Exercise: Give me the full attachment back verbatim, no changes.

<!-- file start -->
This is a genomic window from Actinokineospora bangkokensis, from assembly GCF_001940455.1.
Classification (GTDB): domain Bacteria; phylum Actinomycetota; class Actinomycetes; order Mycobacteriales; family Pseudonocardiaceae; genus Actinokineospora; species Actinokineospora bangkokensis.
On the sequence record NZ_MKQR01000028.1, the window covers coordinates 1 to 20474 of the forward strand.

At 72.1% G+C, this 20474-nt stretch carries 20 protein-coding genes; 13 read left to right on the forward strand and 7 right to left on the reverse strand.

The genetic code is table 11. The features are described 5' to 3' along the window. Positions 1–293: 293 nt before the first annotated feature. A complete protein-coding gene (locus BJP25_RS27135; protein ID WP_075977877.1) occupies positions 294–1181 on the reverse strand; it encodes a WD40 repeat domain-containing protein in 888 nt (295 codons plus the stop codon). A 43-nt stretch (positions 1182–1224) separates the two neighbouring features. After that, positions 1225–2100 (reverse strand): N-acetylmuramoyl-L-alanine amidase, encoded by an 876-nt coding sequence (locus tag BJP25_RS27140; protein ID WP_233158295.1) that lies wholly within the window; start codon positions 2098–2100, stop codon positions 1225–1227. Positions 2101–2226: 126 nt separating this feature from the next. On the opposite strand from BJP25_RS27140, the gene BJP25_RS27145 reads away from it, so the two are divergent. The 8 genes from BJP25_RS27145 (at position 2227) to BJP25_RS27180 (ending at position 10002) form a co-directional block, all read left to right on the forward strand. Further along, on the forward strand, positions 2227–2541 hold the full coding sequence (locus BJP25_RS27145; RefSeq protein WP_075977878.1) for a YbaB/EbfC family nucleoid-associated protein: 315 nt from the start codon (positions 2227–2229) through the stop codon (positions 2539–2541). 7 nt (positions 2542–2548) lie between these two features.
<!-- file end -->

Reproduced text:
This is a genomic window from Actinokineospora bangkokensis, from assembly GCF_001940455.1.
Classification (GTDB): domain Bacteria; phylum Actinomycetota; class Actinomycetes; order Mycobacteriales; family Pseudonocardiaceae; genus Actinokineospora; species Actinokineospora bangkokensis.
On the sequence record NZ_MKQR01000028.1, the window covers coordinates 1 to 20474 of the forward strand.

At 72.1% G+C, this 20474-nt stretch carries 20 protein-coding genes; 13 read left to right on the forward strand and 7 right to left on the reverse strand.

The genetic code is table 11. The features are described 5' to 3' along the window. Positions 1–293: 293 nt before the first annotated feature. A complete protein-coding gene (locus BJP25_RS27135; protein ID WP_075977877.1) occupies positions 294–1181 on the reverse strand; it encodes a WD40 repeat domain-containing protein in 888 nt (295 codons plus the stop codon). A 43-nt stretch (positions 1182–1224) separates the two neighbouring features. After that, positions 1225–2100 (reverse strand): N-acetylmuramoyl-L-alanine amidase, encoded by an 876-nt coding sequence (locus tag BJP25_RS27140; protein ID WP_233158295.1) that lies wholly within the window; start codon positions 2098–2100, stop codon positions 1225–1227. Positions 2101–2226: 126 nt separating this feature from the next. On the opposite strand from BJP25_RS27140, the gene BJP25_RS27145 reads away from it, so the two are divergent. The 8 genes from BJP25_RS27145 (at position 2227) to BJP25_RS27180 (ending at position 10002) form a co-directional block, all read left to right on the forward strand. Further along, on the forward strand, positions 2227–2541 hold the full coding sequence (locus BJP25_RS27145; RefSeq protein WP_075977878.1) for a YbaB/EbfC family nucleoid-associated protein: 315 nt from the start codon (positions 2227–2229) through the stop codon (positions 2539–2541). 7 nt (positions 2542–2548) lie between these two features.